Matter & Substance
  June 20, 2016

The Search for Consistency: Form 8971 and the New Basis Reporting Requirements

In case you haven't heard, the IRS has released a new form, and it is due in just 7 days. June 30, 2016 is the filing deadline for the newest member of the expansive family of IRS forms, Form 8971.

So what is Form 8971, and why would you have to file it? The back story is this: the powers that be in Congress were feelings dissatisfied with the way beneficiaries reported their basis, and were perplexed by the inconsistencies these amounts these amounts had with the values reported on estate tax returns. The lack of reporting rules might have resulted in lost revenue (to the tune of roughly $1.542 billion, by their estimates), and they were not about to allow such an injustice to continue.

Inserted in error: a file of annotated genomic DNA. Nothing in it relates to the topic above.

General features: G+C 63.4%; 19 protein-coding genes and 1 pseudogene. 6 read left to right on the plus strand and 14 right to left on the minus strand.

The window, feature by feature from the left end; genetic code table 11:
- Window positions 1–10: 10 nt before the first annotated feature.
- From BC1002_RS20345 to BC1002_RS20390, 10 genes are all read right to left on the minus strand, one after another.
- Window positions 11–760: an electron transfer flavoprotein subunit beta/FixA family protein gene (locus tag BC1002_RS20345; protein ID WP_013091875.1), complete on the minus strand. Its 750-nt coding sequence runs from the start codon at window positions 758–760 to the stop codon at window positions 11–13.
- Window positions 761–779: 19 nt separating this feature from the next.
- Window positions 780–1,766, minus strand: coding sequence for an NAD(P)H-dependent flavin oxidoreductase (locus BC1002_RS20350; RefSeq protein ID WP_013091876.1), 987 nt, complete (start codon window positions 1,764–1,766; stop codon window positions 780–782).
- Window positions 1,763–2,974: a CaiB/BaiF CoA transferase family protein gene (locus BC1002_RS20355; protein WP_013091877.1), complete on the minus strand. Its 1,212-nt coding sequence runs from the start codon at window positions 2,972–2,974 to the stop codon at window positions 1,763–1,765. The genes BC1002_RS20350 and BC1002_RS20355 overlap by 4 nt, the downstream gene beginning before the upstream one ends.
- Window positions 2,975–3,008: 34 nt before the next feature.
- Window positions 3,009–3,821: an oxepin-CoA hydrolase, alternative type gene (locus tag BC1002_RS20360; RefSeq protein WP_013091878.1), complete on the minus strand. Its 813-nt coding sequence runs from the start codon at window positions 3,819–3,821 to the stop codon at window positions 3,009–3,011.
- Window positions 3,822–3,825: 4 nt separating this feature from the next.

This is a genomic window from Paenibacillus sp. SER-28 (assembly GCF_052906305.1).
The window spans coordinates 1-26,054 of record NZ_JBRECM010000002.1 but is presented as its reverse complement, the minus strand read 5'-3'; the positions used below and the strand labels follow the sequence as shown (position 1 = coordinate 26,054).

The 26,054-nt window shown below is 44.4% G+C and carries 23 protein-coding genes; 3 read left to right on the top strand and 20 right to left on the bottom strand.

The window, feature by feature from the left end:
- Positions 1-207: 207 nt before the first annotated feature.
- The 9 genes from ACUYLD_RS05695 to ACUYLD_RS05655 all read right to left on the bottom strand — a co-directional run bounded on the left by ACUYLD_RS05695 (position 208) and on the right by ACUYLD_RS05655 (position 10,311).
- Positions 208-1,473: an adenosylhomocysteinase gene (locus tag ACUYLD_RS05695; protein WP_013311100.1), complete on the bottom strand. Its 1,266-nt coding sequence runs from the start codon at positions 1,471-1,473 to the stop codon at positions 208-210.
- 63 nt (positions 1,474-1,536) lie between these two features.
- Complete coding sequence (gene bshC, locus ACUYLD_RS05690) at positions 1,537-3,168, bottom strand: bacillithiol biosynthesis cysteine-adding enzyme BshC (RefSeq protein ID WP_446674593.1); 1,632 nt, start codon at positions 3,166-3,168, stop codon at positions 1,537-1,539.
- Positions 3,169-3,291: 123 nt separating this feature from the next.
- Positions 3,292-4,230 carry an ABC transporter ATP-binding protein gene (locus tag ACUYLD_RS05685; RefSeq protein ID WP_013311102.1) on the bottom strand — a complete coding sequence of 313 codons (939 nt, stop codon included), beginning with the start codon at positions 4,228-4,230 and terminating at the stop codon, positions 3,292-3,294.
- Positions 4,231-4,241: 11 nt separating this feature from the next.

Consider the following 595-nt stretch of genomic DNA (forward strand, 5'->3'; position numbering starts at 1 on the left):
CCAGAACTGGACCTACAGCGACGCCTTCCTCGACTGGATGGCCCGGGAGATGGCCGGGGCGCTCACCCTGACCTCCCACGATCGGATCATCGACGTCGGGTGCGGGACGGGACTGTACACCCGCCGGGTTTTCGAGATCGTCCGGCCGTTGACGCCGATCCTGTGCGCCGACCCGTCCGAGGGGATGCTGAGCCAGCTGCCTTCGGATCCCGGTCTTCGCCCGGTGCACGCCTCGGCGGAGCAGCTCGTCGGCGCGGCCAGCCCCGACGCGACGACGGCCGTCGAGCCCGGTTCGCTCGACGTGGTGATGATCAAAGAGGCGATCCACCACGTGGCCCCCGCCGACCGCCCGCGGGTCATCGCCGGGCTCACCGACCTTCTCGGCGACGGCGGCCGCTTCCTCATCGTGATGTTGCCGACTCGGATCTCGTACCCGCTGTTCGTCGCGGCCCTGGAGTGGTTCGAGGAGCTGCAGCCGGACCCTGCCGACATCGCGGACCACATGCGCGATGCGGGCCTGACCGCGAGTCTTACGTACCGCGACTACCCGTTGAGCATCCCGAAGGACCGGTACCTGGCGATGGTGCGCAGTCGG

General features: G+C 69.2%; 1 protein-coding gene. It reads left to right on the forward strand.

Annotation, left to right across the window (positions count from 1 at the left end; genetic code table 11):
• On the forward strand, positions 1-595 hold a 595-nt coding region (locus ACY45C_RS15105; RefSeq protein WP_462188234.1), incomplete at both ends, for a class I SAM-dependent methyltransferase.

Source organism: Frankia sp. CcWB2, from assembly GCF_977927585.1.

Their fix to the situation was to add a provision to the Surface Transportation and Veteran's Healthcare Choice Improvement Act of 2015 that requires beneficiaries to report their basis in the assets they inherit consistently with the corresponding filed Form 706.

The end result is that (if no exception applies) we have another form to file in connection with the assets reported on Form 706. To put it simply, one month after the filing of Form 706, Form 8971 must be filed and Schedule A of the form must be provided to the beneficiaries. Because the filing for this form has been delayed by legislation three times now, all Forms 706 filed between July 30, 2015 - May 31, 2016 are required to be accompanied by Forms 8971, filed June 30, 2016.

Don't let the apparent simplicity of the two page form fool you, though. There are quite a few complex nuances that accompany the new basis reporting rules, and failure to complete and file this form timely and accurately could result in penalties of up to $3.193 million per year!!! To avoid these devastating penalties, give our tax advisors or estate planners a call and let them guide you through the filing.